- It is a neutral compound since it contains no hydrogen ions. As a result, no litmus solution is altered by ethyl alcohol.
- Ethyl alcohol is a covalent compound.
- The term “rectified spirit” refers to ethyl alcohol that contains 5% water. Absolute alcohol refers to 100% pure ethyl alcohol.
Chemical Properties of Ethyl Alcohol.
The following are some of the chemical properties of ethyl alcohol:
- Combustion- The liquid ethyl alcohol is extremely flammable. It easily catches fire and begins to burn. It quickly burns in the air, producing carbon dioxide and water vapour as well as a large amount of heat and light.
C2H5OH + 3O2 → 2CO2 + 3H2O + Heat + Light
(Ethyl alcohol) (Oxygen) (Carbon dioxide) (Water vapour)
- Oxidation- Controlled combustion is referred to as oxidation. Ethyl alcohol is oxidized to ethanoic acid when heated with an alkaline potassium permanganate solution of acidified potassium dichromate solution. To perform this reaction, dropwise add a 5% aqueous potassium permanganate in sodium hydroxide solution to ethyl alcohol until the purple colour of the potassium permanganate solution no longer exists. Ethyl alcohol is oxidized to ethanoic acid when the test tube holding ethyl alcohol and alkaline potassium permanganate solution is gently warmed in hot water. This reaction, which is carried out in the presence of alkaline potassium permanganate solution, is given below.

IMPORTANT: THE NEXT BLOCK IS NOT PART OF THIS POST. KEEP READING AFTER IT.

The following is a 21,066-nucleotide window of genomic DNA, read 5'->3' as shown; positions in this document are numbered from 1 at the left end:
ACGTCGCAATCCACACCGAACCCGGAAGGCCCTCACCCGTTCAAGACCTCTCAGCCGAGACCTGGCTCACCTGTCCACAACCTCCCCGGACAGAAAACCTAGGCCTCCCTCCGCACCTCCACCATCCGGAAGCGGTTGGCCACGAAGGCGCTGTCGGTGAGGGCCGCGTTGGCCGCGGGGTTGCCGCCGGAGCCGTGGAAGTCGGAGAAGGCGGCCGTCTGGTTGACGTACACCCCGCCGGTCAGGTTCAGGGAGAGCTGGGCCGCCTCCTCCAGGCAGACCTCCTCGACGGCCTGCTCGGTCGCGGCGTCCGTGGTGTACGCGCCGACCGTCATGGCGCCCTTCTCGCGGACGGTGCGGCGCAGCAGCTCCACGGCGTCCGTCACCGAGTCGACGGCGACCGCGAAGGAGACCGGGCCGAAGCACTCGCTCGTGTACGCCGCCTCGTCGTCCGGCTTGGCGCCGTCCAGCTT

CH3CH2OH + 2[O] → CH3COOH + H2O
(Ethyl alcohol) (Nascent oxygen) (Ethanoic acid) (Water)